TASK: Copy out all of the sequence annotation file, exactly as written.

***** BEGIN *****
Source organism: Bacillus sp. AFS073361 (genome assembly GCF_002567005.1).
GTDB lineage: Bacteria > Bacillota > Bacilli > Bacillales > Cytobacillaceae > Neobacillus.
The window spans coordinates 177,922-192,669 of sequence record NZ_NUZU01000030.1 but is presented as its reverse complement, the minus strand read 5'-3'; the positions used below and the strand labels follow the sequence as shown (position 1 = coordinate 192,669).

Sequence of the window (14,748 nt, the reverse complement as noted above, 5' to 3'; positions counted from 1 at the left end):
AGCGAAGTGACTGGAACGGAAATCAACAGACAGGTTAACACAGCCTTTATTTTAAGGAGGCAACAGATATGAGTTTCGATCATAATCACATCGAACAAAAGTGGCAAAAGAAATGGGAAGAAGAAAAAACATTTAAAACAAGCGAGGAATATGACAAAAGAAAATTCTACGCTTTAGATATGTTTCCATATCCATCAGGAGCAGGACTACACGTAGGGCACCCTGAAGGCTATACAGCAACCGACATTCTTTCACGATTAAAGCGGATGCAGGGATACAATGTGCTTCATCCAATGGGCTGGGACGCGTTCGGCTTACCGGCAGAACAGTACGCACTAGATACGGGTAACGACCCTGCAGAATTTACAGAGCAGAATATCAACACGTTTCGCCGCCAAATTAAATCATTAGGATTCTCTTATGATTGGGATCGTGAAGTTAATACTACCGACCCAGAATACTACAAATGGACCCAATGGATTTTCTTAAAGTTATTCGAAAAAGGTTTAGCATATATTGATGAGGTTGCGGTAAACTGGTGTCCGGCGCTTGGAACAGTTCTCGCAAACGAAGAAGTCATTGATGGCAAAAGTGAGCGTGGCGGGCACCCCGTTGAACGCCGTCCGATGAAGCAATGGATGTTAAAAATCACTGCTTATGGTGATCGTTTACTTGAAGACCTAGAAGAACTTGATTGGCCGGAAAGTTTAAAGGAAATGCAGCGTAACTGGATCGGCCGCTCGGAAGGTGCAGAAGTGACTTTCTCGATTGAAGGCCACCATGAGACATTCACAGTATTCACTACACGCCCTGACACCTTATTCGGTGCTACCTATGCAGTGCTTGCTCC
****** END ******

Source organism: Bacillus sp. AFS073361 (genome assembly GCF_002567005.1).
GTDB lineage: Bacteria > Bacillota > Bacilli > Bacillales > Cytobacillaceae > Neobacillus.
The window spans coordinates 177,922-192,669 of sequence record NZ_NUZU01000030.1 but is presented as its reverse complement, the minus strand read 5'-3'; the positions used below and the strand labels follow the sequence as shown (position 1 = coordinate 192,669).

Sequence of the window (14,748 nt, the reverse complement as noted above, 5' to 3'; positions counted from 1 at the left end):
AGCGAAGTGACTGGAACGGAAATCAACAGACAGGTTAACACAGCCTTTATTTTAAGGAGGCAACAGATATGAGTTTCGATCATAATCACATCGAACAAAAGTGGCAAAAGAAATGGGAAGAAGAAAAAACATTTAAAACAAGCGAGGAATATGACAAAAGAAAATTCTACGCTTTAGATATGTTTCCATATCCATCAGGAGCAGGACTACACGTAGGGCACCCTGAAGGCTATACAGCAACCGACATTCTTTCACGATTAAAGCGGATGCAGGGATACAATGTGCTTCATCCAATGGGCTGGGACGCGTTCGGCTTACCGGCAGAACAGTACGCACTAGATACGGGTAACGACCCTGCAGAATTTACAGAGCAGAATATCAACACGTTTCGCCGCCAAATTAAATCATTAGGATTCTCTTATGATTGGGATCGTGAAGTTAATACTACCGACCCAGAATACTACAAATGGACCCAATGGATTTTCTTAAAGTTATTCGAAAAAGGTTTAGCATATATTGATGAGGTTGCGGTAAACTGGTGTCCGGCGCTTGGAACAGTTCTCGCAAACGAAGAAGTCATTGATGGCAAAAGTGAGCGTGGCGGGCACCCCGTTGAACGCCGTCCGATGAAGCAATGGATGTTAAAAATCACTGCTTATGGTGATCGTTTACTTGAAGACCTAGAAGAACTTGATTGGCCGGAAAGTTTAAAGGAAATGCAGCGTAACTGGATCGGCCGCTCGGAAGGTGCAGAAGTGACTTTCTCGATTGAAGGCCACCATGAGACATTCACAGTATTCACTACACGCCCTGACACCTTATTCGGTGCTACCTATGCAGTGCTTGCTCC